1876 English cricket season

From Wikipedia, the free encyclopedia
Jump to: navigation, search

The 1876 English cricket season saw Gloucestershire reclaim its place as the unofficial "Champion County". A relatively dry summer[1] and improvements to pitches via the heavy roller[2] saw several batting records broken.

Champion County[a][edit]

Playing record (by county)[3][edit]

County Played Won Lost Tied Drawn
Derbyshire 6 2 4 0 0
Gloucestershire 8 5 0 0 3
Hampshire 4 3 1 0 0
Kent 10 4 6 0 0
Lancashire 10 5 5 0 0
Middlesex 6 1 1 1 3
Nottinghamshire 10 4 3 0 3
Surrey 12 2 8 1 1
Sussex 8 3 4 0 1
Yorkshire 10 5 2 0 3

Leading batsmen (qualification 20 innings)[edit]

1876 English season leading batsmen[4]
Name Team Matches Innings Not outs Runs Highest score Average 100s 50s
WG Grace Gloucestershire
MCC
26 46 4 2622 344 62.42 7 10
Walter Gilbert Gloucestershire 17 27 2 907 205 not out 36.28 2 1
Richard Daft Nottinghamshire
All England Eleven
18 30 2 976 99 34.85 0 6
Ephraim Lockwood Yorkshire
All England Eleven
25 44 5 1261 108 not out 32.33 1 9
Lord Harris Kent
MCC
17 30 1 916 154 31.58 1 4

Leading bowlers (qualification 1,000 balls)[edit]

1876 English season leading bowlers[5]
Name Team Balls bowled Runs conceded Wickets taken Average Best bowling 5 wickets
in innings
10 wickets
in match
William McIntyre Lancashire 2752 1016 89 11.41 7/33 9 1
Alec Watson Lancashire 2161 640 51 12.54 7/61 3 2
William Mycroft Derbyshire
MCC
All England Eleven
3091 1211 95 12.74 9/25 9 2
Arthur Ridley Hampshire
MCC
1885 705 53 13.30 6/36 6 3
Alfred Shaw Nottinghamshire
MCC
All England Eleven
10526 2601 191 13.61 8/37 21 8

Events[edit]

  • 14 January: Formation of Essex County Cricket Club at a meeting in the Shire Hall, Chelmsford. There had been previous county organisations in Essex going back to the 18th century, mainly around the famous Hornchurch club.
  • 20 June: At the soon-to-be-built-on Prince's Cricket Ground, Oxford University made the first total of 600 in a first-class match[6] when they scored 612 against Middlesex with William Game top scoring with 141.
  • 27 June: Game became the first Oxonian to score a century against Cambridge, scoring 109[7]
  • In August, W.G. Grace made his highest first-class score of 344, for MCC v Kent at Canterbury in August. Two days later he made 177 for Gloucestershire v Notts, and two days after that scored 318 not out for Gloucestershire v Yorkshire, the latter two innings against counties with exceptionally strong bowling attacks. Thus in three consecutive innings Grace scored 839 runs, and was only out twice. Grace’s 344 was the first triple century scored in first class cricket. William Ward’s 278 scored in 1820 had stood as a record for 56 years; within a week Grace had bettered it twice.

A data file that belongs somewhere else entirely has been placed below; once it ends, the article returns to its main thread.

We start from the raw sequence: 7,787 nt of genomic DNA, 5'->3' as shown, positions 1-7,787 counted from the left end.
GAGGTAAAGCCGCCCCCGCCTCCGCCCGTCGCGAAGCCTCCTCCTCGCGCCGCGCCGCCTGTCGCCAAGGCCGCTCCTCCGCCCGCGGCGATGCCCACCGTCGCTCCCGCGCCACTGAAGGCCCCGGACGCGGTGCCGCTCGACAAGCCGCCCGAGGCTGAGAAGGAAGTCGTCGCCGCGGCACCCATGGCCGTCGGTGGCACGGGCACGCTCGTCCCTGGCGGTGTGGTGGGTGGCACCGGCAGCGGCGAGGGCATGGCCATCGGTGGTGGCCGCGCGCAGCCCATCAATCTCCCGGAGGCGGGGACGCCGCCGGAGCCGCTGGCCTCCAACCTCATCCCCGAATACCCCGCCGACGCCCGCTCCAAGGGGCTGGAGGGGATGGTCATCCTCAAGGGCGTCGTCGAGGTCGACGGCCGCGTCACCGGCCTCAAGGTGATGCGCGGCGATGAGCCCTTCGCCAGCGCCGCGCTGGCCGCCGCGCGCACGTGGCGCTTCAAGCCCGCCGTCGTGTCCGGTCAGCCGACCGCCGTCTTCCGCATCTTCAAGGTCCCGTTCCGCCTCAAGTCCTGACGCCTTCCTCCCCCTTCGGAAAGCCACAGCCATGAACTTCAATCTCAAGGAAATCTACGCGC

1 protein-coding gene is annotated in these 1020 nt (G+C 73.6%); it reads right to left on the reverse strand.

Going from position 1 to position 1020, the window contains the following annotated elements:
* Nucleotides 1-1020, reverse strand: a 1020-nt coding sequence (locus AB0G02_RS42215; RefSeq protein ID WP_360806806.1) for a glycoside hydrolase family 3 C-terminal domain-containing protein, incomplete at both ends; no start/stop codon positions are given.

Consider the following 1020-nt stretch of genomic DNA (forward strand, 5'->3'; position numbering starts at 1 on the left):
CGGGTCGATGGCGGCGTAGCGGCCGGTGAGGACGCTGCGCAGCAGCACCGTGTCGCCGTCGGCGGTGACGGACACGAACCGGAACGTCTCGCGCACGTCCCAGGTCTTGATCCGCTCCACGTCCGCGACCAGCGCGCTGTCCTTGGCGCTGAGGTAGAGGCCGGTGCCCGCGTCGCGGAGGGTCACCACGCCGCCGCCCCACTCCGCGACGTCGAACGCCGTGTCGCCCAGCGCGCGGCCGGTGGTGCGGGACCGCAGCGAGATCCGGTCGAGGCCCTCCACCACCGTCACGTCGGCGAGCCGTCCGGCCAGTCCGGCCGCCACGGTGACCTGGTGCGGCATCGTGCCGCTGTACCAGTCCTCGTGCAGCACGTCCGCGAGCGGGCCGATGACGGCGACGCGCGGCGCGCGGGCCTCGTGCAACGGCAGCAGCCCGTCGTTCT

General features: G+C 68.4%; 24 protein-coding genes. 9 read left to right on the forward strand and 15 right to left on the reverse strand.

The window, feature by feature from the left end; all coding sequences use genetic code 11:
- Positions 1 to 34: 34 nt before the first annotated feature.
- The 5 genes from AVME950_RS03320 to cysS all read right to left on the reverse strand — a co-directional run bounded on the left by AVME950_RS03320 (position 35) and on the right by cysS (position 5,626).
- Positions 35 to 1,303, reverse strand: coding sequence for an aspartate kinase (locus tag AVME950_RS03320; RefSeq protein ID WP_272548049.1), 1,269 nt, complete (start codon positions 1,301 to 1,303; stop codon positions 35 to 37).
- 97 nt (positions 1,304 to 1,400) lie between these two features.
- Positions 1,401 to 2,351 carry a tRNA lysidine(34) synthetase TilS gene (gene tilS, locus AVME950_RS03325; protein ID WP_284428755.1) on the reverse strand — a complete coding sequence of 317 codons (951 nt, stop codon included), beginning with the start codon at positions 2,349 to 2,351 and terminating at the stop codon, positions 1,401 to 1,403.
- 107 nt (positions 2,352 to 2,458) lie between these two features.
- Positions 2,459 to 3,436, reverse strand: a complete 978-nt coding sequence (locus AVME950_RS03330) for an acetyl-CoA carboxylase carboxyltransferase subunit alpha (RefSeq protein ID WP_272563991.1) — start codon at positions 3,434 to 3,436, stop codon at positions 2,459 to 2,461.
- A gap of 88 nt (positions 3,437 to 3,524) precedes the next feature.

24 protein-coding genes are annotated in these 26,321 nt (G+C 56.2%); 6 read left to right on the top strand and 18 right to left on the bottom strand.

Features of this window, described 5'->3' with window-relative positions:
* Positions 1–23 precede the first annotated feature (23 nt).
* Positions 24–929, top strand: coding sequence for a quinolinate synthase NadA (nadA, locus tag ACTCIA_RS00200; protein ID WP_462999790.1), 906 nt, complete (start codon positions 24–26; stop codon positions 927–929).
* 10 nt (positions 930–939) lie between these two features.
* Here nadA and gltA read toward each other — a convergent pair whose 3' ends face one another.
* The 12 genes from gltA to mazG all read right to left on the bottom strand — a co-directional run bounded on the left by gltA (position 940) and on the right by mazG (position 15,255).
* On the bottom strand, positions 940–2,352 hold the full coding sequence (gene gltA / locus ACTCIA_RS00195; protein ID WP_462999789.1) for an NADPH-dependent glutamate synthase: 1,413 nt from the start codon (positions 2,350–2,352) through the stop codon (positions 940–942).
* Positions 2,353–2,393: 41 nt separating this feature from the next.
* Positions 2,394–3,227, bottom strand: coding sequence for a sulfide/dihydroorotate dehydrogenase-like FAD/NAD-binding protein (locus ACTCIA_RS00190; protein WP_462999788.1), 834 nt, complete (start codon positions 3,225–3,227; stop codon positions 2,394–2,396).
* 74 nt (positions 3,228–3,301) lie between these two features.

• Grace also become the first player to score 2000 runs and take 100 wickets in a season: 2622 runs and 130 wickets in 26 matches. His feat was not equalled until Charlie Townsend in 1899.
  • Alfred Shaw became the first bowler to bowl 10,000 balls in a season, a feat he was to repeat in 1878 but was not equalled again until J.T. Hearne in 1896. His actual total of 10,526 balls was not bettered until Tich Freeman’s record season in 1928.

Notes[edit]

a An unofficial seasonal title sometimes proclaimed by consensus of media and historians prior to December 1889 when the official County Championship was constituted. Although there are ante-dated claims prior to 1873, when residence qualifications were introduced, it is only since that ruling that any quasi-official status can be ascribed.

References[edit]

  1. ^ England and Wales seasonal Precipitation
  2. ^ "The Memorial biography of Dr. W.G. Grace"
  3. ^ Wynne-Thomas, Peter; The Rigby A-Z of Cricket Records; p. 53 ISBN 072701868X
  4. ^ First Class Batting in England in 1876
  5. ^ First Class Bowling in England in 1876
  6. ^ Webber, Roy; The Playfair Book of Cricket Records; p. 18. Published 1951 by Playfair Books
  7. ^ Caine, C. Stewart (editor); John Wisden's Cricketers' Almanack; Seventieth Edition (1933); pp. 245-246

Annual reviews[edit]

  • John Lillywhite’s Cricketer’s Companion (Green Lilly), Lillywhite, 1877
  • James Lillywhite’s Cricketers’ Annual (Red Lilly), Lillywhite, 1877
  • John Wisden's Cricketers' Almanack, 1877

External links[edit]